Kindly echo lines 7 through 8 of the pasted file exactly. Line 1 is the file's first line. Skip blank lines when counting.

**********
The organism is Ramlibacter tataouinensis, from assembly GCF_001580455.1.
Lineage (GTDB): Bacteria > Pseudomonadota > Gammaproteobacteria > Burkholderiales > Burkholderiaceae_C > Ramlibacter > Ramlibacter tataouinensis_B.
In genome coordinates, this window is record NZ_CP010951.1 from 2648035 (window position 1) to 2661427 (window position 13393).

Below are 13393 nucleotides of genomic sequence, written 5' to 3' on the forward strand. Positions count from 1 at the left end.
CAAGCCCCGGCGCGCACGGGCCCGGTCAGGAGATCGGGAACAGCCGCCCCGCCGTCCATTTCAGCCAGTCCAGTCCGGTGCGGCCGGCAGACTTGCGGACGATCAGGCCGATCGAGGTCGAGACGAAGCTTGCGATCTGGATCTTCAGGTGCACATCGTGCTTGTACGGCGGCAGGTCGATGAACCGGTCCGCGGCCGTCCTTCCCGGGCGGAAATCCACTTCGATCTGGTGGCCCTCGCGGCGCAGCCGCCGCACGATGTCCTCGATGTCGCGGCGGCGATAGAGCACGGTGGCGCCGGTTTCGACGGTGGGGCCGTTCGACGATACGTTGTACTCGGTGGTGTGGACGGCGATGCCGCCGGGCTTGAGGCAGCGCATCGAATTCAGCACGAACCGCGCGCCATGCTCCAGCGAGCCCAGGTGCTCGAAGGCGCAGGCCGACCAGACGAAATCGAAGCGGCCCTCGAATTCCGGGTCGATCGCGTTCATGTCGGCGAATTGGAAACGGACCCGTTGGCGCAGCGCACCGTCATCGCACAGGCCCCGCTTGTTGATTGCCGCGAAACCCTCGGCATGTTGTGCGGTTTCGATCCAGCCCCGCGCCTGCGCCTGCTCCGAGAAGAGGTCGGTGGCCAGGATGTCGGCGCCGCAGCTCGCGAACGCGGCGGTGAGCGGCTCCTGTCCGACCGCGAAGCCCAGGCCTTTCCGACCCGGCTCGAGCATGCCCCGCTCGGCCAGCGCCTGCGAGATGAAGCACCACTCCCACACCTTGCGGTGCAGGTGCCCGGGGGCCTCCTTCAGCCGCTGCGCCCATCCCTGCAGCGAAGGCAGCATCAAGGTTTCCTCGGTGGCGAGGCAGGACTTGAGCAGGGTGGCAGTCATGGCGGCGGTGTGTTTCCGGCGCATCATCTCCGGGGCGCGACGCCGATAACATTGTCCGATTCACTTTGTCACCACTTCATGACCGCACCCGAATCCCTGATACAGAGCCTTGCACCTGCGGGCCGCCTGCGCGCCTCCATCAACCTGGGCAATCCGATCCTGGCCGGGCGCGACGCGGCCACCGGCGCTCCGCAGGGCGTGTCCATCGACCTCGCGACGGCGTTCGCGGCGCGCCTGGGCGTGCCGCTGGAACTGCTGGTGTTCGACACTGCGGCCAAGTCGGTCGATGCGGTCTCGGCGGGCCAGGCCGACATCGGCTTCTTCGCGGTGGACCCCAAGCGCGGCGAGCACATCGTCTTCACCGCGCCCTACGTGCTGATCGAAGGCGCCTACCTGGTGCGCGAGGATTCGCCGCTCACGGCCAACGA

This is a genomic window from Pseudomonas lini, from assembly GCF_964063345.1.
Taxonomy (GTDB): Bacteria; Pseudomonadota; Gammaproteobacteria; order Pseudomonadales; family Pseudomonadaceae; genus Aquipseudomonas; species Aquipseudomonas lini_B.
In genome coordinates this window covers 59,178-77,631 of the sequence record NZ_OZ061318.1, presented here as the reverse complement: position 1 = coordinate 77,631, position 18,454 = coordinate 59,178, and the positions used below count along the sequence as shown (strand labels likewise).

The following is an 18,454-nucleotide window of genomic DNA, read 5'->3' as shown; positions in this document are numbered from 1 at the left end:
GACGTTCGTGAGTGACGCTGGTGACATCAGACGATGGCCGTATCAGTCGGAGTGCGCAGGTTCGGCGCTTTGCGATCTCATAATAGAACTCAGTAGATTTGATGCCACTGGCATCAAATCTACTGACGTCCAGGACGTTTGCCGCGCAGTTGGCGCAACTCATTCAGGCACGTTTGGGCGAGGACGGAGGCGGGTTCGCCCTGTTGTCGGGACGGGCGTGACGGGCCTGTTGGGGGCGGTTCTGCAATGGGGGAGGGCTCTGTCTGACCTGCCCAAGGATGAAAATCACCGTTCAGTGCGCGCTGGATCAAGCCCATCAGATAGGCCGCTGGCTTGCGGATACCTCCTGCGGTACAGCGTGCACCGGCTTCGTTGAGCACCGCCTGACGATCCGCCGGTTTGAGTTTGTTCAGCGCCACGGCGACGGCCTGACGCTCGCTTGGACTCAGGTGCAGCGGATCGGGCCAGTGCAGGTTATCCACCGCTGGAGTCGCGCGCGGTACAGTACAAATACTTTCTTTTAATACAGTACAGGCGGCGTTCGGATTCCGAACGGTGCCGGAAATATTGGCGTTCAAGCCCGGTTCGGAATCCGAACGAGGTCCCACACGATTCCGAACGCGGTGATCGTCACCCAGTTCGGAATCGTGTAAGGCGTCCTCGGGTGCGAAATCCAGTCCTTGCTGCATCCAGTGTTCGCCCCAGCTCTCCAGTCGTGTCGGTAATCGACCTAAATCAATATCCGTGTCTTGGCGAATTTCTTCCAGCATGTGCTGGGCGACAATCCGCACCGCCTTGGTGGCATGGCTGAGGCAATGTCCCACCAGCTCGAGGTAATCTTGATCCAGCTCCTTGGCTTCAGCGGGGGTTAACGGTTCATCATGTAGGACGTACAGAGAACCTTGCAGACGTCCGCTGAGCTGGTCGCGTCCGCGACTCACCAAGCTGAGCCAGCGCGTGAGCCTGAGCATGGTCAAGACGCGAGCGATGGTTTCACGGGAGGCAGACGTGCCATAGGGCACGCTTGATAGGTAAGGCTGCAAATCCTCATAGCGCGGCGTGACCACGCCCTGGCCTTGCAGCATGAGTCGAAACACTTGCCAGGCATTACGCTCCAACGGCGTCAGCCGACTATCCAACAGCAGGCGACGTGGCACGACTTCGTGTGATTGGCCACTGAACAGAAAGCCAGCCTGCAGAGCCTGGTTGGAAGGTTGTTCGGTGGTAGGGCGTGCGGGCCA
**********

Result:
Taxonomy (GTDB): Bacteria; Pseudomonadota; Gammaproteobacteria; order Pseudomonadales; family Pseudomonadaceae; genus Aquipseudomonas; species Aquipseudomonas lini_B.
In genome coordinates this window covers 59,178-77,631 of the sequence record NZ_OZ061318.1, presented here as the reverse complement: position 1 = coordinate 77,631, position 18,454 = coordinate 59,178, and the positions used below count along the sequence as shown (strand labels likewise).